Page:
A dear old friend said something yesterday that gave me pause. ‘Magic don’t work if you don’t believe in it.’ And I thought about it, and felt about it, and I think and feel she’s right.
If you shut your eyes and close your ears and lock away your hopes and dreams behind a mile-high wall, then, sure as eggs is eggs, ain’t nothing magical going to happen, is it? Just as you won’t win the Lottery if you don’t buy a ticket, you’ve got to meet magic halfway. You’ve got to give Fate a chance.
Maybe there is no real magic, maybe there are no elves and dragons, maybe there are no fairies at the end of the garden or gold at the end of the rainbow, maybe there are no fairytale princes or genies in bottles granting wishes or happy ever afters but, hey, so what if there aren't? Let’s live as if there were, because…well, maybe because life is simply nicer than way. And who knows?
Delusion? Maybe. Bonkers New Age claptrap? Quite possibly. But hey, who gives a fuck? J
If you baulk at that, then maybe change the words. Spell it differently. Instead of ‘magic’ say ‘good things’, say ‘chance’, say ‘serendipity’, say whatever the hell you like but just open up, allow a glimmer of hope in for hope's sake.
Sometimes you have to believe in order to let the magic happen, to give it a toehold, to let it breathe. I’ve told you already that there was a firepit at the Pause, on the top of the sun/moon/starlit hill, within the magic circle – and we sat around it at night and talked, and meditated, and watched the stars and all sorts. And it was lovely. But…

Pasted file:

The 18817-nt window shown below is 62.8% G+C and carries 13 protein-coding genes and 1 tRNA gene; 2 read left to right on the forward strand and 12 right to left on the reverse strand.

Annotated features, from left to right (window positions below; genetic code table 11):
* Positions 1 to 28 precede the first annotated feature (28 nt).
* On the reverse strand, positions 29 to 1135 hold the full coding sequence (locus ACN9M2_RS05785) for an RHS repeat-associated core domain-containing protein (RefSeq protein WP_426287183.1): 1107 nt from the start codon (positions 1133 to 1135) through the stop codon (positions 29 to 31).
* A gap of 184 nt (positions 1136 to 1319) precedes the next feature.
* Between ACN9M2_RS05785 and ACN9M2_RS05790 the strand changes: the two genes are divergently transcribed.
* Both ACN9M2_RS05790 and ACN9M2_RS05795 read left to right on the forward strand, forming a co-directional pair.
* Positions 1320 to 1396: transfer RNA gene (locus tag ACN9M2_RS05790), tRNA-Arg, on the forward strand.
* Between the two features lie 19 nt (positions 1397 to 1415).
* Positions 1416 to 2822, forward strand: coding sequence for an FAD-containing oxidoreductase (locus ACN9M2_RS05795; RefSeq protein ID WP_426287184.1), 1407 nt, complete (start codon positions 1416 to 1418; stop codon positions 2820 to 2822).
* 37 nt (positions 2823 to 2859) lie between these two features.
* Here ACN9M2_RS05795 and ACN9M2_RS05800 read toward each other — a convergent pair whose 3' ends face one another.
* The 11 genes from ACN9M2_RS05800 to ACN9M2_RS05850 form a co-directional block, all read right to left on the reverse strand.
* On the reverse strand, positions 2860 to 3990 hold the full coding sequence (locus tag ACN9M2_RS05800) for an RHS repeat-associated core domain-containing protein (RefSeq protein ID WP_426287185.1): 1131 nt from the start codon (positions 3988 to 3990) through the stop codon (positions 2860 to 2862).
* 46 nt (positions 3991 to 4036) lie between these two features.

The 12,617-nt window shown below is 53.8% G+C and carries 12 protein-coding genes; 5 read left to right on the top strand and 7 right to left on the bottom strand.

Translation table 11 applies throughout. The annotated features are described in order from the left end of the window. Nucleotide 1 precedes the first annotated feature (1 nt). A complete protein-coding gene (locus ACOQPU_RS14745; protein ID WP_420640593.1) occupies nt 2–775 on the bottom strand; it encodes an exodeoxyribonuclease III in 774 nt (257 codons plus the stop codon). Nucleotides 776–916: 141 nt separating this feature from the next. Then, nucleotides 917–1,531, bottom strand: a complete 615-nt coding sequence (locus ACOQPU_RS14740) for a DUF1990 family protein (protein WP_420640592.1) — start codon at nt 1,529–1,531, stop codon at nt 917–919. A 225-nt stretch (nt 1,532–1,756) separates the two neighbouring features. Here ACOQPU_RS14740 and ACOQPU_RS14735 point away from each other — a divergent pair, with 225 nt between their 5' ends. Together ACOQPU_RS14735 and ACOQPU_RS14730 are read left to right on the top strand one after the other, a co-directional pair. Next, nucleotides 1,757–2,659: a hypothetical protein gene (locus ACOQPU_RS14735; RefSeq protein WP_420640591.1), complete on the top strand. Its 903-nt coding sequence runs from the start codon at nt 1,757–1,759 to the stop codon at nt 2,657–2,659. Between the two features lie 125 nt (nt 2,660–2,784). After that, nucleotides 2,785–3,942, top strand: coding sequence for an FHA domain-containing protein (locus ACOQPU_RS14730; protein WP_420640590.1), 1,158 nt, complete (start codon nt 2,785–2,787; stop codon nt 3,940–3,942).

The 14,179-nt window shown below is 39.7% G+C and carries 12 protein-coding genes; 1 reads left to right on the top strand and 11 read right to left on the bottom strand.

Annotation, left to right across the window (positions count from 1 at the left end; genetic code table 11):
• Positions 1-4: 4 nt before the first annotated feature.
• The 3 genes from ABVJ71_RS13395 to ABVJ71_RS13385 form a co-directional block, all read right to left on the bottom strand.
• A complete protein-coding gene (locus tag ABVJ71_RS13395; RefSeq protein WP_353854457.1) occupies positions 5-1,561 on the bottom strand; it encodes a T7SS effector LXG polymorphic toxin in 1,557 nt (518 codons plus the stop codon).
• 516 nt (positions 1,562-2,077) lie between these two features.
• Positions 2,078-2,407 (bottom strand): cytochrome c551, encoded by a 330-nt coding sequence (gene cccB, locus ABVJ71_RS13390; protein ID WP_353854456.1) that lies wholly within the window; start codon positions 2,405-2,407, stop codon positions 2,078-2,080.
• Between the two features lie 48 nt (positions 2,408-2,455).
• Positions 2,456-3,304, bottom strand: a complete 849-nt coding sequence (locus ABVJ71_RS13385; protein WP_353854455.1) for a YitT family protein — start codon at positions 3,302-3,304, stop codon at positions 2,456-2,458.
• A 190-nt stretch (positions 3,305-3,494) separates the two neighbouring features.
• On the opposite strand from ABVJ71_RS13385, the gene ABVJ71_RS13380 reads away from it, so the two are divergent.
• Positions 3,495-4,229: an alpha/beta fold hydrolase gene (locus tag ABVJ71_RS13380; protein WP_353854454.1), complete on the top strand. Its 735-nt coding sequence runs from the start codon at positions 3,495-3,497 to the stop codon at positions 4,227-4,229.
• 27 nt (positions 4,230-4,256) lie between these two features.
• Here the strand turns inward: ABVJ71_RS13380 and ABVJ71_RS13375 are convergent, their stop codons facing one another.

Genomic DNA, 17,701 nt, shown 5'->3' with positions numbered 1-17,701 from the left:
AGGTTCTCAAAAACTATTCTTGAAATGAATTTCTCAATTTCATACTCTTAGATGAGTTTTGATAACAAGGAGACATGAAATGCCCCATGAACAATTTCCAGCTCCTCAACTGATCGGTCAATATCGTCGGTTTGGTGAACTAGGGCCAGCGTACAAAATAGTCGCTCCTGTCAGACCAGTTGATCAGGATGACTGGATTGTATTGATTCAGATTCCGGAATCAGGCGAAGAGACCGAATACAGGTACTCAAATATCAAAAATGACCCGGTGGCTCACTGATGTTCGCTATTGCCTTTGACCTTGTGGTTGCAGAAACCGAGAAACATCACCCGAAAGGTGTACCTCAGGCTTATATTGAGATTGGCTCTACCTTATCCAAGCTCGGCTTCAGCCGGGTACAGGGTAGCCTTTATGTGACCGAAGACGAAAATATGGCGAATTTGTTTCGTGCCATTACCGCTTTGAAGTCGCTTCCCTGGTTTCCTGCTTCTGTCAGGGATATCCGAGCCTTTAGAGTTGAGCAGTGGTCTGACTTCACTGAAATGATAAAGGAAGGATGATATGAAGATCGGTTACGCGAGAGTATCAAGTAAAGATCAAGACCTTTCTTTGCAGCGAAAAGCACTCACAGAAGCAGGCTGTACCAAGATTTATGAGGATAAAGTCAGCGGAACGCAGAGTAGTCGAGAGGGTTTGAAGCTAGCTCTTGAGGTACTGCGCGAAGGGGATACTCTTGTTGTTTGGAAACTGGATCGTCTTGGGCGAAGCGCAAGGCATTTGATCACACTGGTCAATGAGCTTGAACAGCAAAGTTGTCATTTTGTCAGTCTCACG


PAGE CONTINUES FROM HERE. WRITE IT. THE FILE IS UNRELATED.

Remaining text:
‘I almost brought my guitar,’ said Sarah.
And we all sighed. Music…that was what was missing. Because there is nothing more magical than the combination of fire and music.
Remember this magical fire song?
Lynn said that her chap Dave was a musician, and she said, ‘Shall I get him to come and play for us?’
We looked at her in amazement. They live in Whitstable, on the East coast, and we were in Cornwall, right down in the far West, at the other end of the country.
‘But he’s 300 miles away,’ someone said.
‘So?’ She smiled and turned to her phone.
She whistled and he came. Just like that. He just got in his van and drove, not quite all night but for a heck of a long time, just to come down for an evening to play for us around the fire. Just? The power of Love, huh? And it was so so magical, lounging around the fire, sipping wine, nibbling on those healthy truffles of Amy’s, and passing round Dave’s list of songs and shouting out numbers, like a Chinese menu.
And, funny thing…there had been a lot of tears during our five days at The Pause, but I hadn’t cried once. Much as I will sob in private, I never let my defences down in public. But when he started playing, I couldn’t help myself. Tears welled up and I started gulping a bit. And it was, really, deeply embarrassing because it was that old bloody standard, The Sound of Silence, the bane of my school assemblies. How many times had I strummed it out on stage? So clichéd. But it just whacked me in the solar plexus and then whammied me in the heart. And, yeah, I cried. And was that magic? Yup.
Anyhow, you can book Dave for your own firepit, should you wish. I hear he’s also pretty good at clubs and parties and anything really. Cos he's one absolutely lovely guy. No bullshit. Just magic. http://www.davela.co.uk